We have been experimenting with cheeses. Now cheeses can be relatively expensive so vacuum sealing just makes sense. Freshness and flavour are preserved considerably longer than using other methods. This eliminates hard spots, molding and cross contamination of flavours.

This is one application where I will open and use some of the cheese then reseal the bag. While the bags are washable and re-useable unless used for meats and poultry, I seldom do this. Most of the bags I use are for freezing meats, poultry and cheeses.

Sealed Mason Jar

A vast majority of my dried foods, herbs and spices are sealed in mason jars. The glass eliminates rodent problems! This is a standard mouth mason jar that has been vacuum sealed to keep the bay leaves fresh. To seal, one end of the attachment hose is placed into the standard mason jar sealer and the other end is attached into the port on the vacuum sealer. If you look near the top you will see the end in the vacuum sealer port. The food is placed in the mason jar and the lid is centred. Then the standard mason jar sealer is placed over the lid with a slight push down and the vacuum sealer is turned on at the canister setting. The motor stops automatically when all air is removed from the canister creating a vacuum. Remove the attachment hose from the jar sealer. You will hear a slight air release but that is fine. Remove the jar sealer and the mason jar lid is now sealed tight. Place a ring on the lid and store.

Note: Vacuum sealing mason jars is not a substitute for heat canning methods. Vacuum sealing mason jars is meant for dried food or refrigerator storage.


Canisters have a special top similar to the mason jar sealer. Simply place the food in the canister leaving at least 1-inch headspace. Place the lid on the canister. Attach one end of the attachment hose in the port of the lid and the other end in the attachment port on the appliance. Lock then press canister. The motor will stop when the canister is vacuum sealed. Remove the attachment hose from the lid and store the food. To unseal press the grey release button. They can be resealed if needed. The canisters are ideal for crushables like cereals, crackers, cookies and bread. The canister are for refrigerator or cabinet use only. The bottoms are top rack dishwasher safe but lids should be wiped only with a damp wash cloth.

The recommendation is to keep the FoodSaver® on your counter for easy use. However, this is not practical in smaller kitchens. This is an appliance that will see daily use, often many times throughout the day so having it in a place easily accessible is a benefit. Mine sits on top of a small chest freezer when not in use. Another good space for this appliance when not in use in smaller kitchens is on top of the refrigerator. At any rate, you will not regret keeping FoodSaver® within easy reach!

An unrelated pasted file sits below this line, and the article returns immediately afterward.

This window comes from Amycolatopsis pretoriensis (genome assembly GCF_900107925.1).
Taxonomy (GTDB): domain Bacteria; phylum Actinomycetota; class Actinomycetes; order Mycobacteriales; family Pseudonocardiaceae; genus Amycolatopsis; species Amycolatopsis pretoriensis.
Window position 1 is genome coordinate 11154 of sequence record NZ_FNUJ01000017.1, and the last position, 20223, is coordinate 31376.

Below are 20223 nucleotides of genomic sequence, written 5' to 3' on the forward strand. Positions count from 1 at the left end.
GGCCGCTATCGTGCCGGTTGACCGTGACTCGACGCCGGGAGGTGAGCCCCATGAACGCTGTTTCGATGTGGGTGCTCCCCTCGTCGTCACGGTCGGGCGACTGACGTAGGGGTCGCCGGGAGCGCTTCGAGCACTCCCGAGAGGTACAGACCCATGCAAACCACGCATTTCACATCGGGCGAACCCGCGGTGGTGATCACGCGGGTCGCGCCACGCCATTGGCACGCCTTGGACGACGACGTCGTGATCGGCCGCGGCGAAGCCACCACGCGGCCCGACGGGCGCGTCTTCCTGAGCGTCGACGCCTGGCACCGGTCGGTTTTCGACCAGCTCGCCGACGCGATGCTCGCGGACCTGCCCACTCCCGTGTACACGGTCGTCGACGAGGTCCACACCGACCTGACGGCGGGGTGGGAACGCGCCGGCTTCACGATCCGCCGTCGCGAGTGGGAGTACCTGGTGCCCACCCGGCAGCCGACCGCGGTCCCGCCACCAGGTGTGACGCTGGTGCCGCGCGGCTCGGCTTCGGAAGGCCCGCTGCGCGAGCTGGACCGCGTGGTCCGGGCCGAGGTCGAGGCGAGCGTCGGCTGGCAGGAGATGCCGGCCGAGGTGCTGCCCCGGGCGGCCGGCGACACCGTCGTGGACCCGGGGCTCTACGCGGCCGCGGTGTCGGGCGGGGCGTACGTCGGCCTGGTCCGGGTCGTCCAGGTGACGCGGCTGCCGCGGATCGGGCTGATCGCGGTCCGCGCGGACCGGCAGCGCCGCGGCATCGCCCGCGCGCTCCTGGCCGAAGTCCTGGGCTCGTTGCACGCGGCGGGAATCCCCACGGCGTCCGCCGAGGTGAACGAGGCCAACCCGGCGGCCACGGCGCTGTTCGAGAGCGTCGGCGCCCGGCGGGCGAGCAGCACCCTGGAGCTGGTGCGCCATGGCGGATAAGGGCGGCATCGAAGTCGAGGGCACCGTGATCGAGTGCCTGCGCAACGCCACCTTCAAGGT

7 food lovers commented:

Jazmin said...

I just got a Rival Seal a Meal for Christmas and we're still getting the hang of using it. However, as we like buying in bulk and freezing, it's already been put to good use re-wrapping up roasts that got found on sale. I'm glad to see some more ways to use the sealer!

jaynes ave said...

I just stumbled upon your blog while surfing the web looking for some help. I just got this same FoodSaver with the mason jar sealing attachment and I love it! However, I don't know of a way, other than the dangerous prying butter knife method, to get the jar lid off once it's sealed. The FoodSaver does such a great job of creating a tight seal, but how does one get the lid off without spilling the contents all over? Any tips?


Garden Gnome said...

Hi Jaynes. Thanks for visiting my blog. I pop the lids off using a spoon against the side of the lid then giving a slight tug.

weaving one said...

I also use a spoon, but first I look for the top thread where it ends closest to the flat on top of the jar. Then I place the spoon against the flat, and bracing it against the end of the top thread, twist it, which levers the flat edge up enough to break the seal, and usually without bending the flat out of shape. When someone uses a pop bottle opener, it works well, but it tends to bend the jar flat out of shape. I like to reuse them for dry storage, or for storing milk from my micro dairy in the fridge. Sometimes they reseal when we put warm milk in a jar in the fridge.

Anonymous said...

I use the blunt end of the old fashioned pry can openers. Remember the ones with the pointy end (canned milk) and the blunt end?

It also doesn't leave a mark or damage the seal. I've used the lids for hot canning.


Garden Gnome said...

Hi Jeanne and thanks for visiting. I think that type of can opener is called a key but I could be wrong. My experience has been that a spoon does the least amount of damage. Of course once a lid has been used for canning it should not be re-used for canning but is good for vacuum sealing and dry storage.

Peggy said...

I too, just stumbled on this blog while looking for sealing bags. My question is: Can I use bags for the Rival Seal a Meal with my very vintage 1970s Dazey Seal a Meal? I have used it off and on for years and just ran out of rolls of bags! It is not a vacuum sealer but I like it and would like to find bags that will work with my little machine. Thank you.